RSC Open Stage Takes Off Across The UK, with over 250 amateur productions including performances by the R.A.F. and Royal Navy.
What do a Maori Coriolanus, an all female Richard III and a performance that puts Shakespeare’s favourite characters in a public swimming pool in Penzance have in common? All are performing Shakespeare or Shakespeare inspired plays as part of the UK’s biggest amateur theatre project – Open Stages – the RSC’s ground-breaking initiative which sees amateur groups from across the UK perform their own productions with help and guidance from the RSC and nine other regional partner theatres. As part of this support, the participating groups can attend a ‘Skills Exchange’ workshop day hosted by each of the partner theatres and led by the RSC’s own team of theatre practitioners, so that expertise in areas such as acting, design, movement, voice and text as well as lighting, directing and stage management can be shared. RSC Open Stages has already run 17 of these Skills Exchange days across the UK from Cornwall to Manchester, running over one hundred workshops, working with over a thousand amateur theatre makers – with another 5 Skills Exchanges yet to come.
Just a few examples of the huge range of work being done by over 6,400 participants (the oldest being 90 and the youngest 6 years old), include a Tempest set and performed in a Tesco supermarket, the Royal Air Force Theatrical Association (RAFTA) staging Return to the Forbidden Planet with technical help from an Army officer, Much Ado About Nothing staged by members of the Royal Navy who have returned from active duty on their naval base in Portsmouth Harbour, and The First and Last Performance of the Titanic Shakespeare Society – an Edwardian concert party set on the Titanic’s voyage performed in Belfast’s Titanic Quarter, where the great ship was built.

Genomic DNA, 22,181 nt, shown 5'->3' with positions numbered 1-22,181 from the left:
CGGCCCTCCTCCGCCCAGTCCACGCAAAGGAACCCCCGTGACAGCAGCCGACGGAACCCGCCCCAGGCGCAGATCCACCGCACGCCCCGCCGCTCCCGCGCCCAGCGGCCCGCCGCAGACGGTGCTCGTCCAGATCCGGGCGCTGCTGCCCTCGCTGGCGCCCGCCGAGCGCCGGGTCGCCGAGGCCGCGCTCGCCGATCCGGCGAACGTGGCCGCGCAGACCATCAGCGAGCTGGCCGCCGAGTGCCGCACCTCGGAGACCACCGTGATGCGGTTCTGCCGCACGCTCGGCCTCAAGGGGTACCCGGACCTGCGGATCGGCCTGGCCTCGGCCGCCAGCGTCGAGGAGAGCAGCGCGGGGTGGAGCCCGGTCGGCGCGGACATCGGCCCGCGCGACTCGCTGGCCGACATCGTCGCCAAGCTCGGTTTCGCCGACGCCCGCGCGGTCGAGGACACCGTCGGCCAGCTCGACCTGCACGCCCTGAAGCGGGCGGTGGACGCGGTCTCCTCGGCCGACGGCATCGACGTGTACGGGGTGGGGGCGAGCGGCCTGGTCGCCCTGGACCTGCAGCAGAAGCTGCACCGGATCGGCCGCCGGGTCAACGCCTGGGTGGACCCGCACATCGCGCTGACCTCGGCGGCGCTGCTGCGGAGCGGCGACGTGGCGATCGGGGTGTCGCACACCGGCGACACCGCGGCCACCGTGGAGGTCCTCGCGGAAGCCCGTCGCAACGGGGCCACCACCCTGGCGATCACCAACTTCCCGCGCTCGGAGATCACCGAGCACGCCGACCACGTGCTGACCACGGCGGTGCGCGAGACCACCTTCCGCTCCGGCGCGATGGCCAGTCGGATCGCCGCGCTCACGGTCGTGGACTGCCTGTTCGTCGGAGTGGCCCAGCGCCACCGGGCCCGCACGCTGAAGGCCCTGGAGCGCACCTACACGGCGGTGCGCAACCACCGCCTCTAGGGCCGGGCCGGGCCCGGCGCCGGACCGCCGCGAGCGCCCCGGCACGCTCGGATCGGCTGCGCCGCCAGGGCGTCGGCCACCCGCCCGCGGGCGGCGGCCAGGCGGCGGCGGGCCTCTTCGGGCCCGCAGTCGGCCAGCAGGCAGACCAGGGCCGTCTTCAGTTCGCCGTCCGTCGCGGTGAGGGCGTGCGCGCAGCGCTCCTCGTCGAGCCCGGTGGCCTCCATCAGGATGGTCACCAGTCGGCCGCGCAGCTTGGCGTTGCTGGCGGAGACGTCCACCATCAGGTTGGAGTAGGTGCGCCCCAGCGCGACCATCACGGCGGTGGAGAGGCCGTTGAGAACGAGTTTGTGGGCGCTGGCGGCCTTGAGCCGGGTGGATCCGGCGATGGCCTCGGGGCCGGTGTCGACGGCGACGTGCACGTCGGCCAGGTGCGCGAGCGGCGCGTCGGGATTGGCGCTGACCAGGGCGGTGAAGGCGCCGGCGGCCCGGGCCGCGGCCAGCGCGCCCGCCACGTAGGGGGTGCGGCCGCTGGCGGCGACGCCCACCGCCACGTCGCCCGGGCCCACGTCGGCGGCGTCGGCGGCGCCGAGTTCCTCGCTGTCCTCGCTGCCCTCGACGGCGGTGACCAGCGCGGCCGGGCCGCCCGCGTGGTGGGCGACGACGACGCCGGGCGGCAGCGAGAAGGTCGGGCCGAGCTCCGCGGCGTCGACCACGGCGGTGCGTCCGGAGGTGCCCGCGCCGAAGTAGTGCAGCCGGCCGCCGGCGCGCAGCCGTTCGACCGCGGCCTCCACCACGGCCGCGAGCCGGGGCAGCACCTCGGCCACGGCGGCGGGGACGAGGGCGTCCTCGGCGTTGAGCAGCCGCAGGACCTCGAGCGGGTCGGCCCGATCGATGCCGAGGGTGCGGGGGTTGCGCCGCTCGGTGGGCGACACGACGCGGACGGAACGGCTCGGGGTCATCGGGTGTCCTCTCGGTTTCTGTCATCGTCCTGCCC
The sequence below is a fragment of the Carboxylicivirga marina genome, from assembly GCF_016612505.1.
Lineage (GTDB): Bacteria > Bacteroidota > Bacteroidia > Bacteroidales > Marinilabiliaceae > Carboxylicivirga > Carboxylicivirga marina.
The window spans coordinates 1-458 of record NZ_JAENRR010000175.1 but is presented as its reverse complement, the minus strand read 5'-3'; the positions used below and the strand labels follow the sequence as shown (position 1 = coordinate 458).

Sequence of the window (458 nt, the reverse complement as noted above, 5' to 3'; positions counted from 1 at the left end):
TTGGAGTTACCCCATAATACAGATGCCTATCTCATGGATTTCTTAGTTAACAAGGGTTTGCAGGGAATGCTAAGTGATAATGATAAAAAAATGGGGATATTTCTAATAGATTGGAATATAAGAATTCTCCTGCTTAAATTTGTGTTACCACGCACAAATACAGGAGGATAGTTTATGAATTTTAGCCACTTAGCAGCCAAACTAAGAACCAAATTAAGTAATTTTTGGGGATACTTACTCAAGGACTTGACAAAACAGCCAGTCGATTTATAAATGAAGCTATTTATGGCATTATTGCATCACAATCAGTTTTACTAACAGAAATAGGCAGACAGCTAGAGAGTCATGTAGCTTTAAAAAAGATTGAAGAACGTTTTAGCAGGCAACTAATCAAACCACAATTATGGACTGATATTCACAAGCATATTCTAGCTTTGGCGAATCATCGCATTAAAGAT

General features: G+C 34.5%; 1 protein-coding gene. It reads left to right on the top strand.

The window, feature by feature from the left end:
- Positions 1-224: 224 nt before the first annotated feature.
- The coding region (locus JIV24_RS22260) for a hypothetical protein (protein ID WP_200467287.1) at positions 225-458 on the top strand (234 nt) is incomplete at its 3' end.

RSC Open Stages producer Ian Wainwright commented; “We are delighted that so many groups around the country are staging their own unique take on Shakespeare in a variety of theatres, town halls, castles, beaches and forests in a breathtaking variety of creative ways – in the Midlands this includes a torch lit performance of Macbeth in Coventry Cathedral and not forgetting the RSC’s own Front of House staff, who are bringing ‘interactive comedy mayhem to people’s summers’ with a performance on Stratford’s Bancroft Gardens outside the Royal Shakespeare Theatre. It is really positive to see the continued popularity of Shakespeare as an inspiration for live performance both for professionals and amateurs.”
The most popular of Shakespeare’s plays to be performed by the participants is Macbeth (19 productions) with A Midsummer Night’s Dream coming second (18 productions) and Twelfth Night third most popular (12 productions). The History plays are the least represented, with only Henry V and Richard III being performed.
For more information about the project and a short film from one of the recent Skills Exchanges workshops, please go to www.rsc.org.uk/openstages and for a map of the geographical spread of productions taking place around the country, please go to www.rsc.org.uk/explore/